11.09.2011. The representation made by the petitioner was rejected on
29.09.2011. Mr . Devender Sharma was a learned vice counsel for the
petitioners has vehemently argued that his clients are entitled to gratuity under
the Payment of Gratuity Act, 1972/ as per Clause 3.6(1) of Service Bye-laws
of the Corporation. He also contended that his clients are entitled to statutory
bonus as per Section 8 of The Payment of Bonus Act, 1965. The issue raised
before the court of law whether a daily wage worker entitled to bonus under
the Act?
The Division Bench after going through various provisions of The Payment
of Bonus Act, 1965 has laid down that the Act does not make any difference
as to whether an employee is a temporary, ad-hoc, permanent, daily wager
etc. The only pre-condition for entitlement is work in the establishment for not
less than 30 days in that year. The respondent Corporation has not disputed
that the provisions of The Payment of Bonus Act, 1965 are applicable to the
establishment. The petitioners have put in more than 15 years continuous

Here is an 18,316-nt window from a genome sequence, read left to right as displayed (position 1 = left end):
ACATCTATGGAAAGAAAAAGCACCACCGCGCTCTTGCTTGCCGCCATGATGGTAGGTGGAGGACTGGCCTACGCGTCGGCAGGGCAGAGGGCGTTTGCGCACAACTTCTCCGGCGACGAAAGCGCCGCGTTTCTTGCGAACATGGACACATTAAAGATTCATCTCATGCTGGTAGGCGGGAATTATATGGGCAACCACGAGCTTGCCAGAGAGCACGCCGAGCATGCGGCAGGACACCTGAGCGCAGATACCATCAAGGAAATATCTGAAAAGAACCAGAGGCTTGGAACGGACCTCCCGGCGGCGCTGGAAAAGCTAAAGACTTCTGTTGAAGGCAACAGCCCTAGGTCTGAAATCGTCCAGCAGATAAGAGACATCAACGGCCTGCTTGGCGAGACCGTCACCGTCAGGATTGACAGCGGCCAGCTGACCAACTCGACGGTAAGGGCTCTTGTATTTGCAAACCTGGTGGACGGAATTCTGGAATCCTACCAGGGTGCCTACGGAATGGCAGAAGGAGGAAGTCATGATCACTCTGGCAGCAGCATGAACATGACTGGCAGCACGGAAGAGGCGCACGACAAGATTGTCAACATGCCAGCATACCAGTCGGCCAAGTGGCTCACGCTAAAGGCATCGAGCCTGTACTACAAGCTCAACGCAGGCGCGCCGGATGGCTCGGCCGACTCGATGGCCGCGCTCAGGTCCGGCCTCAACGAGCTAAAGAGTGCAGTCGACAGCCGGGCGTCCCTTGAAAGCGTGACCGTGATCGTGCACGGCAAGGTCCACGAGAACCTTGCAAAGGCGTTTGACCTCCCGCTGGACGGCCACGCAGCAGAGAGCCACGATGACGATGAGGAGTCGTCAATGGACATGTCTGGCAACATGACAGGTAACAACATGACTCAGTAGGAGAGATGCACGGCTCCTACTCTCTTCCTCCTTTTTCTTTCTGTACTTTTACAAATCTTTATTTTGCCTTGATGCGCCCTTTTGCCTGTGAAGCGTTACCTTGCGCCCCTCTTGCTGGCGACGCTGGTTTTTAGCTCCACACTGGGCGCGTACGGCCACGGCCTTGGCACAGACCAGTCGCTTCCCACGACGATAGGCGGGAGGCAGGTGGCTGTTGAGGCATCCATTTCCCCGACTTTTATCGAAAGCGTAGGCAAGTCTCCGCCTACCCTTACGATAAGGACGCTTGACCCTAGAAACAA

service with the respondent-Corporation. The Division Bench has held that
the daily wage workmen of the Corporation are entitled to bonus under The
Payment of Bonus Act, 1965. The petitioners have only sought statutory bonus

7. Sh. Ram Krishan and Another v. Managing Director and Other, (CWP No. 4350 of 2012-E),
Decided on 20/05/2013, High Court of Himachal Pradesh.
LaborIuris: An Apprise on Social Security
172 and Labour Welfare Laws [Ch. VI

at the prescribed rate. The scheme of the Act was also analysed by the Act
by considering the reasoning of the Apex court in the case of M/s. Jalan
Trading Co. Private Ltd. vs. Mill Mazdoor Sabha. The petitioners were
held entitled to bonus under the Act irrespective of the fact that they were
daily wage workers.
In the case of Municipal Corporation of Greater Mumbai v.
Municipal Mazdoor Union8 the facts are that the Industrial Court partly
allowed complaint filed by Respondents and held that by denying exgratia
payment to one class of employees on ground that they had participated in
strike, Petitioners/Corporation had committed unfair labour practice under
item-5 and 9 of Act and directed Petitioners to make payment towards exgratia
as per circular to employees with interest. Hence, this Petition.
The issue raised before the court of law is whether Petitioners/
Corporation could restrict and refuse to grant exgratia amount to certain class
of employees as mentioned in circular?